It is assumed that the received signal Sr has already undergone all the standard reception processing operations, for example the amplification step, the filtering operations, the automatic gain control (AGC), and the passage into baseband operation. It takes the form of complex temporal samples.
The receiver comprises especially the means needed to implement the following different steps of the reception processing:
|Cited Patent||Filing date||Publication date||Applicant||Title|
|US5243685||Oct 31, 1990||Sep 7, 1993||Thomson-Csf||Method and device for the coding of predictive filters for very low bit rate vocoders|
|US5522009||Oct 7, 1992||May 28, 1996||Thomson-Csf||Quantization process for a predictor filter for vocoder of very low bit rate|
|US5584051 *||Oct 26, 1992||Dec 10, 1996||Thomson Consumer Electronics Sales Gmbh||Radio broadcast transmission system and receiver for incompatible signal formats, and method therefor|
|US5745525 *||Jun 7, 1995||Apr 28, 1998||Usa Digital Radio Partners, L.P.||Method and system for simultaneously broadcasting and receiving digital and analog signals|
|US5949813 *||Aug 19, 1997||Sep 7, 1999||Usa Digital Radio Partners, Lp||Method and system for simultaneously broadcasting and receiving digital and analog signals|
|US6005894 *||Apr 4, 1997||Dec 21, 1999||Kumar; Derek D.||AM-compatible digital broadcasting method and system|
|US6014407 *||Aug 19, 1997||Jan 11, 2000||Hunsinger; Bill J.||Method and system for simultaneously broadcasting and receiving digital and analog signals|
|US6016469||Sep 4, 1996||Jan 18, 2000||Thomson -Csf||Process for the vector quantization of low bit rate vocoders|
|US6563880 *||Apr 22, 1999||May 13, 2003||Ibiquity Digital Corporation||Method and system for simultaneously broadcasting and receiving digital and analog signals|
|US6661771 *||Sep 17, 1999||Dec 9, 2003||Lucent Technologies Inc.||Method and apparatus for interleaver synchronization in an orthogonal frequency division multiplexing (OFDM) communication system|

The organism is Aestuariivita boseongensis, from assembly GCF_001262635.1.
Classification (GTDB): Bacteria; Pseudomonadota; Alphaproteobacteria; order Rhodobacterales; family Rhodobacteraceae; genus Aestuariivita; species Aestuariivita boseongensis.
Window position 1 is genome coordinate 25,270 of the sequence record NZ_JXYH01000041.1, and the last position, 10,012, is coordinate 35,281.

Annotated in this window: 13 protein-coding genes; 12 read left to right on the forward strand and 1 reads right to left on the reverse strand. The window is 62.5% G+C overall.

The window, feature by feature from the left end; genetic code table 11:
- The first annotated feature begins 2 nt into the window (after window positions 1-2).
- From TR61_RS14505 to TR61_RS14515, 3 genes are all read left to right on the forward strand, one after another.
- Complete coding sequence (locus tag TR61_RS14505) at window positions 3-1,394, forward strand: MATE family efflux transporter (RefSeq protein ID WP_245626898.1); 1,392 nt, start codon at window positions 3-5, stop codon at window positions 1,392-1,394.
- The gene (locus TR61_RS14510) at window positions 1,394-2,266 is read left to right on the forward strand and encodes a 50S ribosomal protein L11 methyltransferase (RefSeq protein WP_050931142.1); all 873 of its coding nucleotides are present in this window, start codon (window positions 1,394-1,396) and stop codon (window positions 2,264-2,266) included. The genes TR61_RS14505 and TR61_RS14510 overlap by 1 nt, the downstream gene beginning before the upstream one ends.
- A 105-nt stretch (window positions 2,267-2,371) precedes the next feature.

|US20010024475 *||Dec 20, 1999||Sep 27, 2001||Derek D. Kumar||Am- compatible digital broadcasting method and system|
|EP1041766A2||Mar 22, 2000||Oct 4, 2000||Lucent Technologies Inc.||Apparatus for communicating multiple digital representations of a signal|
|FR2721461A1||Title not available|
|WO1999020007A1||Oct 6, 1998||Apr 22, 1999||Usa Digital Radio, Inc.||A system and method for mitigating intermittent interruptions in an audio radio broadcast system|
|WO1999050982A1||Feb 24, 1999||Oct 7, 1999||Usa Digital Radio, Inc.||Method and apparatus for am digital broadcasting|
|WO2000051272A1||Feb 17, 2000||Aug 31, 2000||Usa Digital Radio, Inc.||Audio blend method, transmitter and receiver for am and fm in band on channel digital audio broadcasting|
|Citing Patent||Filing date||Publication date||Applicant||Title|
|US20060135098 *||Dec 17, 2004||Jun 22, 2006||Yarosz Matthew J||Method and apparatus for processing digital broadcast audio in the AM/FM bands|
|U.S. Classification||370/436, 370/478, 378/147|
|International Classification||H04L5/02, H04J4/00, H04H20/30, H04H20/26, H04L1/04, H04J11/00|
|Cooperative Classification||H04L5/023, H04H20/30, H04H20/26, H04L1/04|
|European Classification||H04L5/02Q, H04H20/26, H04L1/04, H04H20/30|
|Jan 14, 2002||AS||Assignment|
Owner name: THALES, FRANCE
Free format text: INVALID ASSIGNMENT;ASSIGNOR:LAURENT, PIERRE-ANDRE;REEL/FRAME:012680/0077
Effective date: 20011122
|Jan 16, 2002||AS||Assignment|
Owner name: THALES, FRANCE
Free format text: ASSIGNMENT OF ASSIGNORS INTEREST;ASSIGNOR:LAURENT, PIERRE-ANDRE;REEL/FRAME:012694/0285
Effective date: 20011122
|Jan 19, 2002||AS||Assignment|
Owner name: THALES, FRANCE
Free format text: INVALID ASSIGNMENT;ASSIGNOR:LAURENT, PIERRE-ANDRE;REEL/FRAME:012474/0230
Effective date: 20011122
|Mar 31, 2010||FPAY||Fee payment|
Year of fee payment: 4
|May 16, 2014||REMI||Maintenance fee reminder mailed|
|Oct 3, 2014||LAPS||Lapse for failure to pay maintenance fees|
|Nov 25, 2014||FP||Expired due to failure to pay maintenance fee|
Effective date: 20141003